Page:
People across this southern pocket of Saskatchewan know about this famed little outhouse on the prairies — fittingly located on Highway 2.
But it's not just any slapdash hole in the ground to answer the call of nature. Instead, it's one outfitted with a QR reader, a Facebook page, a geocache site and a picnic table outside.
"It's a two-holer," says Lorne Carlson, the brains behind the eponymous Carlson Crapper. "It's old; it's probably in the century mark."
The outhouse near Mossbank — which is approximately 140 kilometres southwest of Regina — is surrounded by a grove of trees on the north side of the highway, a spot that Carlson said ended up getting used for all kinds of, let's say, unusual purposes.
He recalls hauling hay on a hot July day in 1988. When he pulled into the yard, he saw a car parked at the spot.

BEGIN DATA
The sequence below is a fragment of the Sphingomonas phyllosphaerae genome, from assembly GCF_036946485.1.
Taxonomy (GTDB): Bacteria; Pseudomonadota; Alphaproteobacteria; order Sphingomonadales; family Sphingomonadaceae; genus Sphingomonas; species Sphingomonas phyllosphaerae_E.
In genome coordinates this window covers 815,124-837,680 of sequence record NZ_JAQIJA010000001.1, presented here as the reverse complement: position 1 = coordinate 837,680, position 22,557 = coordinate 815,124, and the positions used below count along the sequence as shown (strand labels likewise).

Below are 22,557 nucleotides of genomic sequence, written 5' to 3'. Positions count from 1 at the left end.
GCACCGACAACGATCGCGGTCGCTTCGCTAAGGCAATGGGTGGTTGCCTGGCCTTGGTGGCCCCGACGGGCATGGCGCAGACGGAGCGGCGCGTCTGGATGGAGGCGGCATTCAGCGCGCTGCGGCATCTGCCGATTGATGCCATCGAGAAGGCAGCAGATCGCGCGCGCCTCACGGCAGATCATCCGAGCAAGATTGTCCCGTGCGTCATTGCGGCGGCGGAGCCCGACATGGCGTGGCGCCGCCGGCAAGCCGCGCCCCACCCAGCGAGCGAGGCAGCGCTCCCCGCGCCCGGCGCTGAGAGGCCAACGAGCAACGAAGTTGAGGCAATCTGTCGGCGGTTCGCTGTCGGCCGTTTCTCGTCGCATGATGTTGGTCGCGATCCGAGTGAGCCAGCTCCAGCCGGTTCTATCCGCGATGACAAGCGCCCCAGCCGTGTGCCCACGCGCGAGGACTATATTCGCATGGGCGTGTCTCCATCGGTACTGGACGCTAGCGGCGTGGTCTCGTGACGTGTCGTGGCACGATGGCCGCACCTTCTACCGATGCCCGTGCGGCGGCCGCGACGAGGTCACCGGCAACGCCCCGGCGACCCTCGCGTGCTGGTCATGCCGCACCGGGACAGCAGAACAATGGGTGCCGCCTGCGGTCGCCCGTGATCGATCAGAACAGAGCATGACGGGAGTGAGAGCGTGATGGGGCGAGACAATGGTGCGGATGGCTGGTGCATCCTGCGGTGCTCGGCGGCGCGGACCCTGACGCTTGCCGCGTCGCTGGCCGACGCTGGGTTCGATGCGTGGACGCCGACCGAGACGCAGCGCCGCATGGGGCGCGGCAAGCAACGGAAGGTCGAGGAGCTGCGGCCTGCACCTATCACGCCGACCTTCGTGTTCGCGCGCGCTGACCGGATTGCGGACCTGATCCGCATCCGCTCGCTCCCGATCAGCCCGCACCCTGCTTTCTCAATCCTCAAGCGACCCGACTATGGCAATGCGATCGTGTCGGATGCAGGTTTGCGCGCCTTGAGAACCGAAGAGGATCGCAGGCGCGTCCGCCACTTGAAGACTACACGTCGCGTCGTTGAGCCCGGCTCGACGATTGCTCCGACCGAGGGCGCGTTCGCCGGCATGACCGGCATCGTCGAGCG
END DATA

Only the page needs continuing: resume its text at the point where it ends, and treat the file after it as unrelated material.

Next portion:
"I found a blanket; underneath the blanket there were two lumps. I give the blanket a little nudge, and out came two red faces," he recalled of the sheepish pair. "That was maybe the start of it."
Another time, he spotted a man running around the area with his pants down. Carlson went over to ask the man what he was doing, by which point the man had got his pants back up.
"He finally fessed up, he lost his sunglasses while doing the call of nature," he recalled. "I wished him luck and left."
After a few of these shenanigans, Carlson hauled an extra outhouse out to the site in 1996. And lo and behold, the Carlson Crapper was born.
Over the years, others adopted the outhouse. His children and friends helped add a sign, the QR reader and gave the crapper its social media presence. Anonymous others put up the toilet seats, while people come by to mow the lawn and a motorcycle club built and donated the picnic table.
Other needs get tended as well, he said.
"There's always a mysterious person leaving toilet paper."
He knows it's appreciated. Strangers have left him Christmas cards, kielbasa, and even cash in the kitty over the years.
The outhouse takes some maintenance, but it's an act of human service, and as Carlson says — joking, but not joking — also one of self-preservation.
"If I happen to be walking across the yard, I don't want to step in human crap."
with files from CBC Saskatchewan's Morning Edition